“Psst…psst. Niko!” The voice strained. He recognized it as Nobu, his older cousin. Niko turned towards him; a silhouette of his head framed in the square of the window. Behind him, the moon stood majestically, mounted in the starless sky, brighter than Niko had ever seen it, as though the shine of the stars had been absorbed into it, it seemed to stare back at Niko. Cautiously, he took steps towards the window, uncertain of Nobu’s intentions. He shifted the pot quietly to the window, climbed up on it and heard the voices of Kono and Sosi as he did. Atop the pot, he stuck his head out of the window and saw their faces. “Niko,” Sosi sniffled. Comforted by the sight of them, Niko jumped out the window, almost landing on Nobu who caught him mid-air. “Shh…” Nobu said as he helped Niko land on his feet. Niko ran to his siblings and threw his arms around them. After a moment’s embrace, he turned to Nobu and asked, “Nobu, what is happening?” Nobu simply placed his forefinger on his lips. “Follow me.” They did. Outside, Niko could still sense the howl in the wind. It felt threatening and ominous. His scar stung in agreement.

As they crept their way away from the village, they could see lanterns, kerosene lamps, and torches lighting the village. At the community center, a large fire had been lit and Namde sat there shielded by 5 armed men. He would crown himself king the next morning but until then, he needed to make sure that his ascension would remain unchallenged for at least that night. Once king, the people of Sekura would not challenge his reign. They were a peaceful people.

Slowly, the four children crawled through the slippery floor of the banana plantation, along the village’s boundary until they got to the outpost. Standing a short distance from the outpost was a broken-down truck in which they had played countless times before. “Should we stay here or go to that old house at the end of the village?” Nobu asked. “I afraid of the house. Dada say we no go there,” Kono answered. “Yes, let’s stay here,” Niko added. It was agreed, this would be their shelter for the night. “Early morning, then we go. Okay? Nobu told them. “Okay,” they chorused as they climbed into the bucket of the truck with Nobu’s help. Nobu left them briefly and returned with large banana leaves – they would serve for cover and camouflage.

All four laid themselves out on the back of the truck like matchsticks in a box. Niko and Nobu sandwiched the younger ones and kept their ears out for any sound from the bushes. Niko looked up into the starless sky and tried to recount what had happened that day. He turned to Nobu. “Nobu, is my father…” Nobu cut him short, “Morning, we talk. Now, sleep,” he said as he rolled over to the edge of the bucket.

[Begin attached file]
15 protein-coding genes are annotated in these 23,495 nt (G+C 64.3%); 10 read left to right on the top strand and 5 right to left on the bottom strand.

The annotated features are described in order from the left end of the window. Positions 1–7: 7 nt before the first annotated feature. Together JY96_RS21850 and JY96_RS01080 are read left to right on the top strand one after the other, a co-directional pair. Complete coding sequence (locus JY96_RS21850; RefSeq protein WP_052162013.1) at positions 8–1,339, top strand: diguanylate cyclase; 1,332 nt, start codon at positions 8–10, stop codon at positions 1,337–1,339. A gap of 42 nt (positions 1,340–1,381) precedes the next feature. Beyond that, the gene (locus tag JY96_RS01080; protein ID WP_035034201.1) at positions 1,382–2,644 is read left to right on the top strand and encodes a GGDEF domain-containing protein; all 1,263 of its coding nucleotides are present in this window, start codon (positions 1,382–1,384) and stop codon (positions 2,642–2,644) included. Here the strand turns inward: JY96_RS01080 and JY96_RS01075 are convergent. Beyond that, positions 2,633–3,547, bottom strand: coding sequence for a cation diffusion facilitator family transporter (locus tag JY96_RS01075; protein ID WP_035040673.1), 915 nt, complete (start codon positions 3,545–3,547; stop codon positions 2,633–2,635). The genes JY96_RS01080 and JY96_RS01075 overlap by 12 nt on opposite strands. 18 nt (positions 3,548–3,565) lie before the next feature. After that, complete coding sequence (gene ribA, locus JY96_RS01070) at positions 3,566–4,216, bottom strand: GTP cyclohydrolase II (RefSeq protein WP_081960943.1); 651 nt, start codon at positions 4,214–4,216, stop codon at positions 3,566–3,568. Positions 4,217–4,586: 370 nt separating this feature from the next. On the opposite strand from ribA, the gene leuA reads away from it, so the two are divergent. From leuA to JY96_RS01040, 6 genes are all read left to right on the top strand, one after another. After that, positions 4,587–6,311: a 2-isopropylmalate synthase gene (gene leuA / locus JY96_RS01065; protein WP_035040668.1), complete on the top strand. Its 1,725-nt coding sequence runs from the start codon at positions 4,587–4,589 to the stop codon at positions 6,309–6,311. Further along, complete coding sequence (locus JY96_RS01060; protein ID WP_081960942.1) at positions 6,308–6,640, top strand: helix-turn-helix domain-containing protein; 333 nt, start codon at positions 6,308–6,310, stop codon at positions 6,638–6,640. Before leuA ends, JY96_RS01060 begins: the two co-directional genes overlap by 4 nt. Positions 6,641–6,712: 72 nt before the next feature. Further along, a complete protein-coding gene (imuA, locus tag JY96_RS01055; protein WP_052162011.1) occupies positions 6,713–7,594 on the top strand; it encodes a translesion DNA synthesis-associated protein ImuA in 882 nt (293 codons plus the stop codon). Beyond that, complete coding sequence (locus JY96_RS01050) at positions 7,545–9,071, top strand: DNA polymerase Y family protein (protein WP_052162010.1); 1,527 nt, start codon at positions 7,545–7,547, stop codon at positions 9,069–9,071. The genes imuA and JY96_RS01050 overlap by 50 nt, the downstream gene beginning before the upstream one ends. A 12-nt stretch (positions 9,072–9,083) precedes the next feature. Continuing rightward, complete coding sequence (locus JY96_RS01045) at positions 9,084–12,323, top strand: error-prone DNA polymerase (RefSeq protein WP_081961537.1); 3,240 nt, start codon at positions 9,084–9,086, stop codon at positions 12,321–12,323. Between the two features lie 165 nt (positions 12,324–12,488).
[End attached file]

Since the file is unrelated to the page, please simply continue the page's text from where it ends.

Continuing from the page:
Niko tried to sleep but he couldn’t. The yowling in the distance still gnawed at him and irritated his scar. He lay there thinking about what it might be he heard Sosi sniffling. She was hungry. That 4-year-old girl had the stomach of a whale! Ordinarily, their father would make them a warm millet drink before they went to bed, but their father was no longer there and besides, this was no ordinary night. He hated to see Sosi cry so he placed his hand on her shoulder. “It’s okay, Sosi,” Niko assured. “We’ll find some food in the morning.” He was hungry himself, but did not have the mind to think of food given their current circumstances. But Sosi’s sniffles soon turned into muffled cries and Niko knew they would get louder. “We have to find her some food,” Niko said to Nobu. Nobu sat up, stuffed his hands into his leather satchel, and brought out a handful of roasted corn and groundnuts, which he poured into Sosi’s outstretched hands. He shared another handful evenly among all 3 of them and went back to sleep.

Just as they were settling in to sleep, Nobu heard the rustling of the trees. He peered from the edge of the truck’s bucket and saw 2 lanterns weaving their way through the tree trunks towards them. Quietly, he got down from the truck and there were 2 of Namde’s henchmen creeping towards them, rifle at the ready. He turned around to his cousins and whispered, “Go to house at end of village. Now!”

(To be continued)

>>>The author is a writer, poet, and pocket philosopher. She can be reached on [email protected] and or 0244691124